“You have a good idea. Don’t let the bureaucrats get a hold of it.”
That was Missoula City Councilman Dick Haines’ reaction Wednesday to neighbors who brought forward the Riverfront Bike and Motorway Proposal – and encountered layers of rules and jurisdictions. The plan for South Fifth and Sixth Streets between Higgins Avenue and Russell Street would cut the vehicle lanes down to one, paint a wide and buffered bike lane and create enough room for parking.
After the City Council committee meeting, Haines elaborated, saying not once has he driven along either of those streets and run into congestion. And the plan from the Riverfront Neighborhood Council makes more bike space for a city that’s clearly “bicycle happy,” and it’s simple and straightforward.
“So what’s the problem? Why does it take $50,000 and 10 other agencies to get into this?” Haines said.
It might not, although not all the councilors agreed with Haines by a long shot. The Public Works Committee didn’t take action Wednesday, and the matter likely will be back on the agenda in September.
Since 2010, a group of neighbors has talked about how to improve safety for bicycles, pedestrians and property owners in the area, said Caleb Kasper, who presented the plan to the committee. The group reviewed and rejected many ideas, and it finally landed on the one proposed by the Missoula Institute for Sustainable Transportation partly because it was affordable.
“We want something to change, and relatively swiftly,” Kasper said. “And so if it’s going to cost a bunch of money, will it ever happen?”
The traditional next step would be to request a feasibility study, but Laval Means of Development Services said one would cost $40,000 to $60,000. She said the proposal is for an urban route, so it would need to be reviewed by the Montana Department of Transportation and the Transportation Commission.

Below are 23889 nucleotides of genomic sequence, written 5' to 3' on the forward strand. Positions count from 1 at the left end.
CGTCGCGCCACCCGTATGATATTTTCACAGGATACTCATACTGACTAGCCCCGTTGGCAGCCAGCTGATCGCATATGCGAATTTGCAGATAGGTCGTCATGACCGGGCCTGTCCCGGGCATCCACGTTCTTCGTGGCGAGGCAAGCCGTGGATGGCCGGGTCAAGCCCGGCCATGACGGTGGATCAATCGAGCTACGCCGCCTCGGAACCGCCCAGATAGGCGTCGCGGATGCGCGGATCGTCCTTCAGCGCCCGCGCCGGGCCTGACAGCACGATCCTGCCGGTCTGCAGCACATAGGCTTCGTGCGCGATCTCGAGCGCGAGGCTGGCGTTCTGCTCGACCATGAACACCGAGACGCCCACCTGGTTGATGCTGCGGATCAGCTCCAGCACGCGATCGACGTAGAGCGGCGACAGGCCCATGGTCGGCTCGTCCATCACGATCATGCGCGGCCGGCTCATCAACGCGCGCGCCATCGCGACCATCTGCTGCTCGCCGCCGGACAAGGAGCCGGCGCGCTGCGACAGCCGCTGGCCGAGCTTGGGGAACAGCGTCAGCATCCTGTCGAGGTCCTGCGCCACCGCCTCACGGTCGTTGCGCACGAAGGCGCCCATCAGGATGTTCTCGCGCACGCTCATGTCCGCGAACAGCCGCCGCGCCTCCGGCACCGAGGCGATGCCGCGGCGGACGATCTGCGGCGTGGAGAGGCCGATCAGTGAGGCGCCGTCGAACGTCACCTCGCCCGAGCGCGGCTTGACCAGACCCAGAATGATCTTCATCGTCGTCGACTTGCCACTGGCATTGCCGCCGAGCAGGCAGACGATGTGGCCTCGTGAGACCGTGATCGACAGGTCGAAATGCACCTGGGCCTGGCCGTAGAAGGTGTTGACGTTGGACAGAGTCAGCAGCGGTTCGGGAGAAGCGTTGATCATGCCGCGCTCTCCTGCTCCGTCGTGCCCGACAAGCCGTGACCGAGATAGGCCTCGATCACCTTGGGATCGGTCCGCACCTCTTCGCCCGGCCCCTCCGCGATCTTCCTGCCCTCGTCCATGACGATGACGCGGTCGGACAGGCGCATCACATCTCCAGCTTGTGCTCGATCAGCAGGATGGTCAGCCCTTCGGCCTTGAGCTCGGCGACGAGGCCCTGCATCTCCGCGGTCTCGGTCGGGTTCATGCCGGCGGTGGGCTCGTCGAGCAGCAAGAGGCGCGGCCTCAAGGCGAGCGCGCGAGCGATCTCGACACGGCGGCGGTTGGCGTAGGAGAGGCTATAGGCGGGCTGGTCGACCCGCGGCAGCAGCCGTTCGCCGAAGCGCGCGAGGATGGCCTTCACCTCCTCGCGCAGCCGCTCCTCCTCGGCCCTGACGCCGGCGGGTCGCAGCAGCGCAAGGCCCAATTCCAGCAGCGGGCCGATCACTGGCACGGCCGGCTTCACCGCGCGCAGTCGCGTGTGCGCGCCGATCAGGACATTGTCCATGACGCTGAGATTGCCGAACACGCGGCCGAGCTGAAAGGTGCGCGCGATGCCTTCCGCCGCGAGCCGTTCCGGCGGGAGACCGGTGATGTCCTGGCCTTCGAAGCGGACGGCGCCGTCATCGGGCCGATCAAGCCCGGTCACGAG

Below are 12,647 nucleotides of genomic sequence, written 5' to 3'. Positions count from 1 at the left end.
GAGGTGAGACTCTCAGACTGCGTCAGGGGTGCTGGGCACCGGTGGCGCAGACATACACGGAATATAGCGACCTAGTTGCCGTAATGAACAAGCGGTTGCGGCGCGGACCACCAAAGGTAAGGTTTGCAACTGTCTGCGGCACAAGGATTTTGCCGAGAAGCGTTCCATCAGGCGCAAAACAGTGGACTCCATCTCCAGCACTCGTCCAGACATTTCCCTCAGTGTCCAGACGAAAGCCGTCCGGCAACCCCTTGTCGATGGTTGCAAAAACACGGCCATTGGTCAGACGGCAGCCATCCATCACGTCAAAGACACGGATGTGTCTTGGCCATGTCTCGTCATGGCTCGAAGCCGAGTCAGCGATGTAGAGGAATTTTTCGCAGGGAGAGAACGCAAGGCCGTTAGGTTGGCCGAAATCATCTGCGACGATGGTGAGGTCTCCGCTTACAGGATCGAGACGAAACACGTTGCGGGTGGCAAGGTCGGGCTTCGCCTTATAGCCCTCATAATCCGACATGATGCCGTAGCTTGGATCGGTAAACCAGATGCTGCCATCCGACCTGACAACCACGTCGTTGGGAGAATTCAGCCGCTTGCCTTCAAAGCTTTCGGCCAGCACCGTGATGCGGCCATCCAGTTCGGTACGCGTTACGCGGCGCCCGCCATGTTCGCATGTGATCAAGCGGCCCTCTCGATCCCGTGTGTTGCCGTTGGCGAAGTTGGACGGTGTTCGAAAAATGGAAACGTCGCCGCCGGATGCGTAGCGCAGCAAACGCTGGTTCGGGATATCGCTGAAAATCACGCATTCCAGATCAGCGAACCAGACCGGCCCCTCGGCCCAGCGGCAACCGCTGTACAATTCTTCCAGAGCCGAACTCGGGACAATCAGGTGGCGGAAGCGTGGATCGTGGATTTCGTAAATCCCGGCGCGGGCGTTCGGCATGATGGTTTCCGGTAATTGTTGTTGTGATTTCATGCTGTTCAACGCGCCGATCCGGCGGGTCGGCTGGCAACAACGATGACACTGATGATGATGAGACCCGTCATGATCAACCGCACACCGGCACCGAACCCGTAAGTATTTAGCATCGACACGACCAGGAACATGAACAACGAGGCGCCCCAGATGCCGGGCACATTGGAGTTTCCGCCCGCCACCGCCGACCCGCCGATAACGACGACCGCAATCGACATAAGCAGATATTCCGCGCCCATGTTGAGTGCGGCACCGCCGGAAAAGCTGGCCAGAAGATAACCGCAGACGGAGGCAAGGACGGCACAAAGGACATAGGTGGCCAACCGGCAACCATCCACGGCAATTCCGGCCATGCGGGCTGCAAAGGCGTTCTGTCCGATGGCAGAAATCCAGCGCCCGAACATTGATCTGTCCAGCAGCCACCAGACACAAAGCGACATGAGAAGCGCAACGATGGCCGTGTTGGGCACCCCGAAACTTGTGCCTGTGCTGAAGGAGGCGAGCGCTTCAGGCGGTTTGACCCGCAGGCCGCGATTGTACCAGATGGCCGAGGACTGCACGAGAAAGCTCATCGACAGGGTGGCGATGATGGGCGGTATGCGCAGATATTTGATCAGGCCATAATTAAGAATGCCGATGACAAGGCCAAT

Councilman Bob Jaffe said more engineering must be done to figure out the bus pullouts and intersections, but he generally supported the plan from neighbors. And he asked if the city could move ahead with a preliminary pilot project instead of a costly study.
“It just seems like an awful lot of money to do an awful lot of unnecessary work,” said Jaffe.
Councilman Marilyn Marler wondered if the project itself was necessary. Marler, who rides her bike almost every day, said she sometimes bikes Fifth and Sixth streets each twice a day, and she doesn’t have a poor experience doing so.
“I’m just really having trouble getting excited about doing this proposal, and I want to be honest about that,” Marler said.
Councilman Jason Wiener, who chairs the committee, said he will take up the project again in September after the Bicycle and Pedestrian Advisory Board and Community Forum have a chance to formally weigh in on it. At that point, the council could reject the idea or take no action on it.
Wiener said it could move forward in a variety of ways. It could request the study and work with the state to secure approvals; it could wait until those streets are up for new pavement in 2016 and hold the conversation about road striping at that point; or it could move to divorce the streets from their designation as an urban route and ask the city to tackle the project on its own.
The last option would mean giving up the opportunity to spend a pool of federal funds on Fifth and Sixth, but Wiener said those streets haven’t been getting that money anyway in recent years. And the project on the table is little more than paint on the ground.
“Doing it as a local project might not mean anything more than that,” Wiener said.